Since I’m also extremely sensitive to heat, I was worried about traffic logjams. There were a lot of dire, appocalyptic gridlock warnings ahead of time that put the fear of Henry Ford in me. 

When the eclipse was over, we immediately headed toward home, with a stop for a late lunch along the way. The hour drive to the restaurant was fine. There was a bit more traffic, but nothing I wasn’t used to driving during normal rush hour. 

Then we tried to leave after we ate. Uh. No. I had to get us across just one of the three oddly configured lanes, but it proved to be a mini ordeal. A four way stop was funneling  suddenly expanded traffic into that one crucial lane and timing it so there was never quite enough room to slip between cars. Eventually, a slightly larger gap appeared to allow just enough time to get on the road again.

As we looped around to head home we passed the highway we’d come in on and there was the near gridlock I’d been concerned about. It looked as if it could soon become a total travel nightmare, and I thanked my lucky literal stars from earlier in the day that we’d left right after the eclipse. It enabled us to say we experienced the full total eclipse package, but with the traffic nightmare aspect from a tiny distance.

So you never know what real friendship may bring into your life. Because of her I was able to experience the 2017 eclipse in a richer and more unforgettable way than I would have on my own…on the day two stars came out for two friends who love the night sky and witnessed that night sky come briefly into an amazing day.

https://www.forbes.com/sites/startswithabang/2017/08/22/ten-surprises-for-scientists-and-skywatchers-during-the-total-solar-eclipse/#3dedb8bc2ba6

This. Right here, in the guise of a simple web link, we have what all of geekdom has been bating breath in preparation of for what seems like eons. Well, what may actually be eons from the other end, depending on how long lived or even still living the potential alien folks in a solar system far, far away may be. We know nothing about them. We know not if there actually is…er, are, a them, yet the space hungry version of Pavlov’s dog is salivating the instant this particular bell is clanged.

Personally, I’m of two minds about the whole thing. While my science revering, space loving, science fiction writing side is right up there in the stands, cheering its little heart out, the side that both loves and freaks out over the old TV series Alien Nation would be a lot happier if Stephen Hawking hadn’t decided to voice the resounding voice of reason by telling us not to call ET back. After all, the pop culture tinged concept of alien overlords gets a whole lot less Alien Nationy, when it comes in riding the what iffing coattails of a real life alien signal. It gets real life real and not a little scary.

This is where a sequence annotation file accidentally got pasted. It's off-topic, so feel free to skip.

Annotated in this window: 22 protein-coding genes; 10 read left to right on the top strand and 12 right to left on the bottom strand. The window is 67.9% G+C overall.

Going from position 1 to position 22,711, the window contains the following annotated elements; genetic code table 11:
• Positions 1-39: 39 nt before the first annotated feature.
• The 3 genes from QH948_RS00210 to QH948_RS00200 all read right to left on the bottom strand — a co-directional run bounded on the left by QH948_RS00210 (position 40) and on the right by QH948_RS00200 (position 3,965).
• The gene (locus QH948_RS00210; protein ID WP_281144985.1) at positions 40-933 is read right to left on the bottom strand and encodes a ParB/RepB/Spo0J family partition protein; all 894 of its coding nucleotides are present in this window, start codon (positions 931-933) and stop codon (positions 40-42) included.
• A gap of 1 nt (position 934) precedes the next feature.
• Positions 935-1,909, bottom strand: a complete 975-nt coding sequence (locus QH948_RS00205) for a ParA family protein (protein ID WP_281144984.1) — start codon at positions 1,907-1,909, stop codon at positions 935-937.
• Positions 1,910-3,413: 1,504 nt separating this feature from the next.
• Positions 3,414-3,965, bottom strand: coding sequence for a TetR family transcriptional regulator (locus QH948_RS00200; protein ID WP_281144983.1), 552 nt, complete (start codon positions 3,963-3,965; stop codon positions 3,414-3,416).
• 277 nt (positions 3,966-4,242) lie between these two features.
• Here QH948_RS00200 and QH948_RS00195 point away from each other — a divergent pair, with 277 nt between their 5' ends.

Even if this one doesn’t bring us a singing telegram from the stars, it serves as a hair-standing-on-end reminder that someday there may be profound decisions to be made about just how discoverable we should be. Isolationists? Arms open wide? I’m not sure. Probably somewhere in between would be best, but as a group we Earthlings aren’t really known for our restraint. Still, even the futility of resistance in a worst case scenario would spark the one thing no alien visitors could ever be prepared to face…the human spirit.

This fact filled article about the impressive plan to explore Alpha Centauri that’s been hitting all the major news outlets is pretty darned intriguing. It involves tiny probes about the size of iPhones that could travel to our nearest space neighbor, look around, and send home information. It would take a long time, of course, but advances in miniaturization in particular make what seemed impossible not so long ago into a technically feasible ambition. The fact that Stephen Hawking is involved makes the whole prospect even more exciting. It’s the stuff of dreams, and science fiction, and a scientific reality we’re all privileged to witness unfolding its wings. Quite literally.

I’ve mentioned before how articles about some aspect of technological advances and scientific facts spark ideas for stories and screenplays. Sometimes actual details become the genesis of ideas. Other times I see something that sends my brain off on a sideways extrapolation adventure.

This article detailing amazing facts about the human body just set off my brain like a Fourth of July fireworks extravaganza. Not that I get immediate plots and characters from something like this, but I certainly bookmark it for further contemplation and future reference.

Beyond all that there’s fascinating information from one fact to the next. For instance, I love that we are, due to the magic of our very existence, made of stardust. How cool that a fuzzy spot in the constellation Andromeda is the farthest to be seen with the naked eye, giving mere human beings the ability to actually witness history on such a massive scale that we cannot truly comprehend. I now understand why my blood is red and that my appendix isn’t as useless as I’d been led to believe. Any of that and more may work its way through my brain whether I’m awake or asleep, and feed me something fun to write. Or it all may just take up residence in my subconscious, to occasionally ponder and marvel over.

Except the part about eyelash mites. I could have quite happily gone on forever without even knowing that one. And, no, I don’t expect any Mighty Eyelash Mite stories to begin lurking inside my creativity, waiting to emerge and become the latest action movie franchise. Somehow, I can’t put my finger on a spin that would give that particular super hero box office appeal. Unless…maybe The Avengers would assemble to fight such a fearsome foe…nah…Loki would never sit still for that!

*Sidenote: I found this Guardian News article by following a link tweeted by Tom Hiddleston, aka Loki….

Watch Loki Taunt Nick Fury in this clip from The Avengers

Articles like this are a word-filled goldmine for me. Immediately following that bold statement comes my confession that in no way do I understand a large portion of it. I start reading, and soon detect imminent brain implosion.

While I am endlessly fascinated by science, I have no delusions of being a scientist. That’s why what I love to read and write is called science fiction. Science fiction is born out of real life scientific discoveries, prototypes, and ideas extrapolated into future permutation– The reality is that it’s a way fun game of what if, triggered by whatever may be a budding reality or mere gleam in the minds of people with great big brains.